The Originals: The Essential Edition– Dave Gibbons (Dark Horse)

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Clearly, for writer Dave Gibbons, the effect of growing up in the mod era of the 1960’s and seeing the gadgetry and shiny chrome of the scooters, combined with the fashion and most essentially the music, has left a mark as The Originals, whilst based in the future and containing elements of a culture that still exists, is essentially his love letter to that particular time period.

From the off, Gibbons reminds us what being a Mod is all about. It not about Herman’s Hermits, Austin Powers and bloody psychedelia. It was all about Lambrettas, Italian clothes, music and fighting amongst other things and all those elements are present and correct; only in the future, the mods are known as The Originals and the rockers are known as The Dirt. The futurised London backdrop, is just that -a backdrop. But it does serve to give the book an element of familiarity. The story is a classic one that holds connotations in any era; it’s a simple tale of two mates who’ve fallen on hard times but dream of owning a hover scooter and a sharp suit and joining their idols at all the best clubs. But as the old saying goes, “be careful what you wish for…” and soon our boys are in too deep, relationships suffer, cracks appear, dangerous enemies are made and suddenly it’s not looking so glamorous anymore. And no Mod story would be complete without a carve up on the beach and The Originals doesn’t disappoint on that front either.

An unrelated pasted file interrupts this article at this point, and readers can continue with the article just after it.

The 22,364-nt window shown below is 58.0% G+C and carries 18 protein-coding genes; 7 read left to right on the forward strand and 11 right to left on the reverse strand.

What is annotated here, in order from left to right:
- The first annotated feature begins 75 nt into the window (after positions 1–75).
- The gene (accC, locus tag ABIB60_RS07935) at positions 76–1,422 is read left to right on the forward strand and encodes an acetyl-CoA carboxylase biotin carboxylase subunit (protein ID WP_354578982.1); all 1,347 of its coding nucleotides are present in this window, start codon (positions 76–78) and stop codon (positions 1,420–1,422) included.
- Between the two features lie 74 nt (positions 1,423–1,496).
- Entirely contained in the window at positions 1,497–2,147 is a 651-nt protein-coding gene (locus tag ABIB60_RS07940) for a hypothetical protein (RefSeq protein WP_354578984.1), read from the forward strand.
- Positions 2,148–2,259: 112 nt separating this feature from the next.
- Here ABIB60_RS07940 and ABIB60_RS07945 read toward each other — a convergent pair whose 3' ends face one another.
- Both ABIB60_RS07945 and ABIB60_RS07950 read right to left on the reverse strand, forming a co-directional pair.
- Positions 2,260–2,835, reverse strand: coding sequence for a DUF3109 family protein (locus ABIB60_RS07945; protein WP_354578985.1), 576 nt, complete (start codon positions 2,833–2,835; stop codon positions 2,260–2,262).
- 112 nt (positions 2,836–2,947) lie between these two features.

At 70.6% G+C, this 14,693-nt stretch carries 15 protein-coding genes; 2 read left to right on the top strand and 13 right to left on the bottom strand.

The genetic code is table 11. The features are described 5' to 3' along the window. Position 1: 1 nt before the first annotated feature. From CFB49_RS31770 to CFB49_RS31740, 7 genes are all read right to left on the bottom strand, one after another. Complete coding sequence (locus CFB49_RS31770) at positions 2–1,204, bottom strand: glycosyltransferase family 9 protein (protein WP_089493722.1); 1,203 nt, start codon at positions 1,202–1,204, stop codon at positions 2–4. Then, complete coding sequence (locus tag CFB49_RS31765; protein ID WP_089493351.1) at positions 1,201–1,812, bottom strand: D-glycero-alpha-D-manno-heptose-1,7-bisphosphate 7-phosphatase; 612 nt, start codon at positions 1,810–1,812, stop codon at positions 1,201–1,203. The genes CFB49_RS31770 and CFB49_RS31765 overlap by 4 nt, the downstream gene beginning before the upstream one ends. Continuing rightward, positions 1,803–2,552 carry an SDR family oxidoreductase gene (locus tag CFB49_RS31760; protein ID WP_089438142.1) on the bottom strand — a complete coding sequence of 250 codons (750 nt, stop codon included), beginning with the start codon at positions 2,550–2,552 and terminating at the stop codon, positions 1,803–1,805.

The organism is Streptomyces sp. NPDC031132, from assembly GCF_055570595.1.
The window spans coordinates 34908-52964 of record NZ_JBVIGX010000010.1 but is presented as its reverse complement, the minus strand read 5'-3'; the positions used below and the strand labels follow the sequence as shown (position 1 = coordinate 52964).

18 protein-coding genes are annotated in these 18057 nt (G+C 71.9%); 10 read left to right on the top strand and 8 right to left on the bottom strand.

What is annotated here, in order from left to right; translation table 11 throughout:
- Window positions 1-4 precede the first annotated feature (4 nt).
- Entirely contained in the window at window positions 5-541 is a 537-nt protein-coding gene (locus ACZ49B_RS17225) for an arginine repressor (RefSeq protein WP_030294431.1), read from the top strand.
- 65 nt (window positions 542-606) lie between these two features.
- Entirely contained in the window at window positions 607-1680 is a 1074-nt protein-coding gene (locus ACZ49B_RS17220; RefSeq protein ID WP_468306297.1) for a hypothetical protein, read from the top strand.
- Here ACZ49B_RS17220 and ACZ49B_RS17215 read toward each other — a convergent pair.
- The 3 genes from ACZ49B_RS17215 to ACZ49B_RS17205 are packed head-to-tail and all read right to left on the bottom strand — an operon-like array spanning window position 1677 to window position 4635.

Gibbons use of retro/minimalistic artwork, works well and once again takes his audience back to 60’s and the use of white narration on black background, ups the suspense levels of the book and his usage of retro looking flyers and vinyl covers is particularly enjoyable. Perhaps music and physical media isn’t dead in the future and Dave Gibbons knows something that the rest of us don’t?

The co-creator of the legendary Watchmen draws on his knowledge of those halcyon days, and utilizes his talent for writing engaging and enjoyable sci-fi as well as his penchant for the super violent, to create something quite unique. The Quadrophenia references are obvious, but there’s a lot more than that going on here. Think Goodfellas on hover scooters...Chris Andrews

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